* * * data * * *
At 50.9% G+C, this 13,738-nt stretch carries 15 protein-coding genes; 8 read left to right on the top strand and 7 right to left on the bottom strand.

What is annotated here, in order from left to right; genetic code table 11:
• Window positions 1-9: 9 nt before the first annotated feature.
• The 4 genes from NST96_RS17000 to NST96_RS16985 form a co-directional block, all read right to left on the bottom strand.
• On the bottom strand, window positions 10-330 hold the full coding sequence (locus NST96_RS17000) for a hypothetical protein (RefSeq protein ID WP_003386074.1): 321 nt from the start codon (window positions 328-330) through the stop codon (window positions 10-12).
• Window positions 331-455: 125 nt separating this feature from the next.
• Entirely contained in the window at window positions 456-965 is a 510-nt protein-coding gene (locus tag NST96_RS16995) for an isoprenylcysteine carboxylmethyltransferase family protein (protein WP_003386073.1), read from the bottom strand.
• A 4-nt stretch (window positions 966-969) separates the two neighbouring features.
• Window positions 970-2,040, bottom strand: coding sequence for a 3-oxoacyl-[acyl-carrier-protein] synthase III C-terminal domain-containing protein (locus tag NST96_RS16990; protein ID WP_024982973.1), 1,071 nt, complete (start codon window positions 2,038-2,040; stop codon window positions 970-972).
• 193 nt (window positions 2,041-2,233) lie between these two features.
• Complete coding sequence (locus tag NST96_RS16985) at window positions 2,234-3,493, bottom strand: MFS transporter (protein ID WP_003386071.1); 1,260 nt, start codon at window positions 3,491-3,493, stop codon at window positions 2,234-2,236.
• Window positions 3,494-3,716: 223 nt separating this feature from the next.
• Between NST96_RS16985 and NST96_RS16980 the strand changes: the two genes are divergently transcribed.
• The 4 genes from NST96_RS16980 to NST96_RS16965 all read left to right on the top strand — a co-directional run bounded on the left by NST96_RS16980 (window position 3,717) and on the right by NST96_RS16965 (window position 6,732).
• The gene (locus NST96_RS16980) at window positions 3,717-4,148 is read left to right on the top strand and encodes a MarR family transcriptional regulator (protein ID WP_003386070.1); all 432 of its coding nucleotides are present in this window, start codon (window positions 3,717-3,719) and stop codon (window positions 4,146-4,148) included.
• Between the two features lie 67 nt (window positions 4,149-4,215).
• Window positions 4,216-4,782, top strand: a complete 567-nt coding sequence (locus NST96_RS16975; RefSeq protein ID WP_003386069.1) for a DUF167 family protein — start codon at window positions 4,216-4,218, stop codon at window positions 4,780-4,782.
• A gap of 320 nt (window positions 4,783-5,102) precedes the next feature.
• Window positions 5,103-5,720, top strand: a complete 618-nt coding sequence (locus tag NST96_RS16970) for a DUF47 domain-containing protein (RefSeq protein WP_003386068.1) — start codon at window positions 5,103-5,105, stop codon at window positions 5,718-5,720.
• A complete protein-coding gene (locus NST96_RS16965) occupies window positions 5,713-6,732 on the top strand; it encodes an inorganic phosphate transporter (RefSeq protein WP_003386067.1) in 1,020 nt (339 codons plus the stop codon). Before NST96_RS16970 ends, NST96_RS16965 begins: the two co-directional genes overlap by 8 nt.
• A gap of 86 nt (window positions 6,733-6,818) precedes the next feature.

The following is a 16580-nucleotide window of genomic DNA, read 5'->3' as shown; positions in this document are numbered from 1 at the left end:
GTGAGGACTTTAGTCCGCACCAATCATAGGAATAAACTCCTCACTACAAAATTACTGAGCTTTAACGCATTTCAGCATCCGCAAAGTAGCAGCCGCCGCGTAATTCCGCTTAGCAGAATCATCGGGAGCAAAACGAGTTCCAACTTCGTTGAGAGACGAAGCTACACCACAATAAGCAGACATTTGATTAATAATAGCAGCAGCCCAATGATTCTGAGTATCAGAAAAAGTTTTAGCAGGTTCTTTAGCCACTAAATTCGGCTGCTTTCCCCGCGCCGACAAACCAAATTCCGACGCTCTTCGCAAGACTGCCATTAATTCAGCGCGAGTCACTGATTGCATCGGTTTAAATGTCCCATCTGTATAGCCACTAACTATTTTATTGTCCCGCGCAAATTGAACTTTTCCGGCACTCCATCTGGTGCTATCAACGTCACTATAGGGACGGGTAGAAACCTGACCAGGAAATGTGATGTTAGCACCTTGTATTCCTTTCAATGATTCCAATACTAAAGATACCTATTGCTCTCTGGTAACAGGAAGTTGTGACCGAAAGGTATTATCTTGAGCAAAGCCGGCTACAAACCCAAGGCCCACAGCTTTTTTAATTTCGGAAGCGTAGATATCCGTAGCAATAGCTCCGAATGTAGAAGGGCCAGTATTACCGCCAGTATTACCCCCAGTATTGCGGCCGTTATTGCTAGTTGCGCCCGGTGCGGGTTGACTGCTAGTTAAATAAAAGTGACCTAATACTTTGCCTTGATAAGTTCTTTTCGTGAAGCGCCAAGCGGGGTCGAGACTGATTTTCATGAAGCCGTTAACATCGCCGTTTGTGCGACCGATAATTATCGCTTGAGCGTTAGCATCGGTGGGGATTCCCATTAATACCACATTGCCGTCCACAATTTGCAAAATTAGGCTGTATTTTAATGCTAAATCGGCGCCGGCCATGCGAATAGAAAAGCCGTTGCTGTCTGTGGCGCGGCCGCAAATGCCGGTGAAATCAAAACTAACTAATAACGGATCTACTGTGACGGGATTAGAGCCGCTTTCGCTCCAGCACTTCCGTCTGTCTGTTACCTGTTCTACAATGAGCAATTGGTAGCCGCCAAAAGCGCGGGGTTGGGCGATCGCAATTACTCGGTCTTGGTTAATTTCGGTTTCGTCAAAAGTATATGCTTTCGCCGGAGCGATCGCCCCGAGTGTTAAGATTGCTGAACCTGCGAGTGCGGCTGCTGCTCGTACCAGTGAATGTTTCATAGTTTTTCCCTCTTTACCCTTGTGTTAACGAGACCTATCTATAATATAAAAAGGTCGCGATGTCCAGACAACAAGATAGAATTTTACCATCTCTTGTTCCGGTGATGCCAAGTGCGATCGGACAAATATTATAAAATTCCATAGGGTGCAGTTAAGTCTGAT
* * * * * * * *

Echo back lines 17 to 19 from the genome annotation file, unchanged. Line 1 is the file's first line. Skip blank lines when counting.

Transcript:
• Window positions 4,216-4,782, top strand: a complete 567-nt coding sequence (locus NST96_RS16975; RefSeq protein ID WP_003386069.1) for a DUF167 family protein — start codon at window positions 4,216-4,218, stop codon at window positions 4,780-4,782.
• A gap of 320 nt (window positions 4,783-5,102) precedes the next feature.
• Window positions 5,103-5,720, top strand: a complete 618-nt coding sequence (locus tag NST96_RS16970) for a DUF47 domain-containing protein (RefSeq protein WP_003386068.1) — start codon at window positions 5,103-5,105, stop codon at window positions 5,718-5,720.